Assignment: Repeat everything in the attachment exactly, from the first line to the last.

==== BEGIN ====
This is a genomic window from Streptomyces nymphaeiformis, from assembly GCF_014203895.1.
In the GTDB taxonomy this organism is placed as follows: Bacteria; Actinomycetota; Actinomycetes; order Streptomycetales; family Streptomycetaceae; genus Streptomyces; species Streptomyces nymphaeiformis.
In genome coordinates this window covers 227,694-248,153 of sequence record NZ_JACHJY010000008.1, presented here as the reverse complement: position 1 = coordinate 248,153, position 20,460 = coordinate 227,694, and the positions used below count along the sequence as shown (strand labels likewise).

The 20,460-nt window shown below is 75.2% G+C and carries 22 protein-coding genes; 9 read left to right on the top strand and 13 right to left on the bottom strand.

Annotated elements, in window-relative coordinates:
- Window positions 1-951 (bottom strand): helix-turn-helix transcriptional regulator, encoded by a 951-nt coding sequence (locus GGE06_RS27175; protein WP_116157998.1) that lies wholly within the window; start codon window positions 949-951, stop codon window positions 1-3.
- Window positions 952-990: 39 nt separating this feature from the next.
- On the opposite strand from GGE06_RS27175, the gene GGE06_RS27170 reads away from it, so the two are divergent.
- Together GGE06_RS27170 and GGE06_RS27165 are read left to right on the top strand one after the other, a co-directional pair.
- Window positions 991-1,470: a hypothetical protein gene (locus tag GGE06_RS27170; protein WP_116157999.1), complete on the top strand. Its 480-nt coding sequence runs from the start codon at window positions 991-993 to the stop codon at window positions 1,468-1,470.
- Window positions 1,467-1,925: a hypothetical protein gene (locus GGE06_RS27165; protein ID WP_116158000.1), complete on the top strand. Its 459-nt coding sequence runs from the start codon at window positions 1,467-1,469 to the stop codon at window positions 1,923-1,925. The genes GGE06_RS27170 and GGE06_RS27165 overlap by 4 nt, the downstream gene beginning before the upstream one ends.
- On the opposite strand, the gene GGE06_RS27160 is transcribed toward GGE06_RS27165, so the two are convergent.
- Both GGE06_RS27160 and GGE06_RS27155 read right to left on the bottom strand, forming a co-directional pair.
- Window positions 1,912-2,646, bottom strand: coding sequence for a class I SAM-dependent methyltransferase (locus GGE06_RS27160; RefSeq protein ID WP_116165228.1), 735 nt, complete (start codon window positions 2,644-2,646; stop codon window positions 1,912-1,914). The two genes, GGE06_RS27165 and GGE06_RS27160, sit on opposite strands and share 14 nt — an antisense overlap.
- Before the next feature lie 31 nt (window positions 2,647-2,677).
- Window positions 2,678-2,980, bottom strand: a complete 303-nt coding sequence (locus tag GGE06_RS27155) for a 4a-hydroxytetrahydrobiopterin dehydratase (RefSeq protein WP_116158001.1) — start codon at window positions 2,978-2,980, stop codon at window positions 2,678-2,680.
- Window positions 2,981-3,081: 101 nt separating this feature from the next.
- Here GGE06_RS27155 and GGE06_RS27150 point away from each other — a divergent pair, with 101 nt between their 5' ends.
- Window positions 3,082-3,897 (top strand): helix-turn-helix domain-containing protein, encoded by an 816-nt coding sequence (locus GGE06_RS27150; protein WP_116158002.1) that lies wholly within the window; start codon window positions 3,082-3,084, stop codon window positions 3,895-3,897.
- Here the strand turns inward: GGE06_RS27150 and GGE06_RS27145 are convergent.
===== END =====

This is a genomic window from Streptomyces nymphaeiformis, from assembly GCF_014203895.1.
In the GTDB taxonomy this organism is placed as follows: Bacteria; Actinomycetota; Actinomycetes; order Streptomycetales; family Streptomycetaceae; genus Streptomyces; species Streptomyces nymphaeiformis.
In genome coordinates this window covers 227,694-248,153 of sequence record NZ_JACHJY010000008.1, presented here as the reverse complement: position 1 = coordinate 248,153, position 20,460 = coordinate 227,694, and the positions used below count along the sequence as shown (strand labels likewise).

The 20,460-nt window shown below is 75.2% G+C and carries 22 protein-coding genes; 9 read left to right on the top strand and 13 right to left on the bottom strand.

Annotated elements, in window-relative coordinates:
- Window positions 1-951 (bottom strand): helix-turn-helix transcriptional regulator, encoded by a 951-nt coding sequence (locus GGE06_RS27175; protein WP_116157998.1) that lies wholly within the window; start codon window positions 949-951, stop codon window positions 1-3.
- Window positions 952-990: 39 nt separating this feature from the next.
- On the opposite strand from GGE06_RS27175, the gene GGE06_RS27170 reads away from it, so the two are divergent.
- Together GGE06_RS27170 and GGE06_RS27165 are read left to right on the top strand one after the other, a co-directional pair.
- Window positions 991-1,470: a hypothetical protein gene (locus tag GGE06_RS27170; protein WP_116157999.1), complete on the top strand. Its 480-nt coding sequence runs from the start codon at window positions 991-993 to the stop codon at window positions 1,468-1,470.
- Window positions 1,467-1,925: a hypothetical protein gene (locus GGE06_RS27165; protein ID WP_116158000.1), complete on the top strand. Its 459-nt coding sequence runs from the start codon at window positions 1,467-1,469 to the stop codon at window positions 1,923-1,925. The genes GGE06_RS27170 and GGE06_RS27165 overlap by 4 nt, the downstream gene beginning before the upstream one ends.
- On the opposite strand, the gene GGE06_RS27160 is transcribed toward GGE06_RS27165, so the two are convergent.
- Both GGE06_RS27160 and GGE06_RS27155 read right to left on the bottom strand, forming a co-directional pair.
- Window positions 1,912-2,646, bottom strand: coding sequence for a class I SAM-dependent methyltransferase (locus GGE06_RS27160; RefSeq protein ID WP_116165228.1), 735 nt, complete (start codon window positions 2,644-2,646; stop codon window positions 1,912-1,914). The two genes, GGE06_RS27165 and GGE06_RS27160, sit on opposite strands and share 14 nt — an antisense overlap.
- Before the next feature lie 31 nt (window positions 2,647-2,677).
- Window positions 2,678-2,980, bottom strand: a complete 303-nt coding sequence (locus tag GGE06_RS27155) for a 4a-hydroxytetrahydrobiopterin dehydratase (RefSeq protein WP_116158001.1) — start codon at window positions 2,978-2,980, stop codon at window positions 2,678-2,680.
- Window positions 2,981-3,081: 101 nt separating this feature from the next.
- Here GGE06_RS27155 and GGE06_RS27150 point away from each other — a divergent pair, with 101 nt between their 5' ends.
- Window positions 3,082-3,897 (top strand): helix-turn-helix domain-containing protein, encoded by an 816-nt coding sequence (locus GGE06_RS27150; protein WP_116158002.1) that lies wholly within the window; start codon window positions 3,082-3,084, stop codon window positions 3,895-3,897.
- Here the strand turns inward: GGE06_RS27150 and GGE06_RS27145 are convergent.